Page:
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Mol Biol Evol. 2015 Mar;32(3):585-99. doi: 10.1093/molbev/msu336. Epub 2014 Dec 17.

Trans-splicing and operons in metazoans: translational control in maternally regulated development and recovery from growth arrest.

Author information

1
Computational Biology Unit, Uni Computing, Uni Research, Bergen, Norway Sars International Centre for Marine Molecular Biology, University of Bergen, Bergen, Norway.
2
Sars International Centre for Marine Molecular Biology, University of Bergen, Bergen, Norway.
3
Sars International Centre for Marine Molecular Biology, University of Bergen, Bergen, Norway Centre for Cancer Biomedicine, Faculty of Medicine, University of Oslo, Oslo, Norway Department of Biochemistry, Institute for Cancer Research, Norwegian Radium Hospital, Oslo University Hospital, Oslo, Norway.
4
Department of Biology, University of Iowa.
5
Department of Biology, University of Iowa Carver Center for Genomics, Department of Biology, University of Iowa Department of Pediatrics, Carver College of Medicine, University of Iowa.
6
Computational Biology Unit, Uni Computing, Uni Research, Bergen, Norway Sars International Centre for Marine Molecular Biology, University of Bergen, Bergen, Norway Department of Molecular Sciences Imperial College London and MRC Clinical Sciences Centre, London, United Kingdom.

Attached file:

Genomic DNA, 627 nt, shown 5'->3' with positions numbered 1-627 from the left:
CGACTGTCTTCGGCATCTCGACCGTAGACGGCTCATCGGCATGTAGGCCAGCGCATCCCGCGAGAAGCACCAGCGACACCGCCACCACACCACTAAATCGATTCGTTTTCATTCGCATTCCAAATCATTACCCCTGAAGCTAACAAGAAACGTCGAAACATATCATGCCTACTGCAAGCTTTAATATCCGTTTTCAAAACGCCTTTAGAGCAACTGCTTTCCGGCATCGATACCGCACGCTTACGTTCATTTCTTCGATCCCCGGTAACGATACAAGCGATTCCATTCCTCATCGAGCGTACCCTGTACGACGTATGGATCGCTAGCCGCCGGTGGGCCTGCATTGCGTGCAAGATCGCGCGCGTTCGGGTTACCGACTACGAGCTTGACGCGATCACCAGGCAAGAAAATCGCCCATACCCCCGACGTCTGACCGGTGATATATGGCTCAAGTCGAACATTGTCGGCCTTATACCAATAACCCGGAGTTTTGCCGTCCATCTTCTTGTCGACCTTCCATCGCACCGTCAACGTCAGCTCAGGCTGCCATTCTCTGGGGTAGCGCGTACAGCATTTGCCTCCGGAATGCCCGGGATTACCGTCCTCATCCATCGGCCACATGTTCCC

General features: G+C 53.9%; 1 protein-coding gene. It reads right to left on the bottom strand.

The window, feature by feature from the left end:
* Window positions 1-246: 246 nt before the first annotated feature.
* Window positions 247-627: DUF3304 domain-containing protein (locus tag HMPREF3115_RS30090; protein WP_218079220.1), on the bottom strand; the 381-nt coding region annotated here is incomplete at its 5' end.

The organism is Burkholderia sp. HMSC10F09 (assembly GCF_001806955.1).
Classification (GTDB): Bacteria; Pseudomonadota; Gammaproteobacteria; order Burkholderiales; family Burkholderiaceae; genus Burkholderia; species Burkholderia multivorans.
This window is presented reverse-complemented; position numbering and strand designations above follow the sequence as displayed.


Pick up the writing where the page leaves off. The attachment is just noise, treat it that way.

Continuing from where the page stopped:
7
Sars International Centre for Marine Molecular Biology, University of Bergen, Bergen, Norway Department of Biology, University of Bergen, Bergen, Norway eric.thompson@sars.uib.no.

Abstract

Polycistronic mRNAs transcribed from operons are resolved via the trans-splicing of a spliced-leader (SL) RNA. Trans-splicing also occurs at monocistronic transcripts. The phlyogenetically sporadic appearance of trans-splicing and operons has made the driving force(s) for their evolution in metazoans unclear. Previous work has proposed that germline expression drives operon organization in Caenorhabditis elegans, and a recent hypothesis proposes that operons provide an evolutionary advantage via the conservation of transcriptional machinery during recovery from growth arrested states. Using a modified cap analysis of gene expression protocol we mapped sites of SL trans-splicing genome-wide in the marine chordate Oikopleura dioica. Tiled microarrays revealed the expression dynamics of trans-spliced genes across development and during recovery from growth arrest. Operons did not facilitate recovery from growth arrest in O. dioica. Instead, we found that trans-spliced transcripts were predominantly maternal. We then analyzed data from C. elegans and Ciona intestinalis and found that an enrichment of trans-splicing and operon gene expression in maternal mRNA is shared between all three species, suggesting that this may be a driving force for operon evolution in metazoans. Furthermore, we found that the majority of known terminal oligopyrimidine (TOP) mRNAs are trans-spliced in O. dioica and that the SL contains a TOP-like motif. This suggests that the SL in O. dioica confers nutrient-dependent translational control to trans-spliced mRNAs via the TOR-signaling pathway. We hypothesize that SL-trans-splicing provides an evolutionary advantage in species that depend on translational control for regulating early embryogenesis, growth and oocyte production in response to nutrient levels.

KEYWORDS:

TOP mRNAs; TOR signaling; endocycle; maternal-zygotic transition; spliced-leader; tunicate

PMID:
25525214
DOI:
10.1093/molbev/msu336
[Indexed for MEDLINE]

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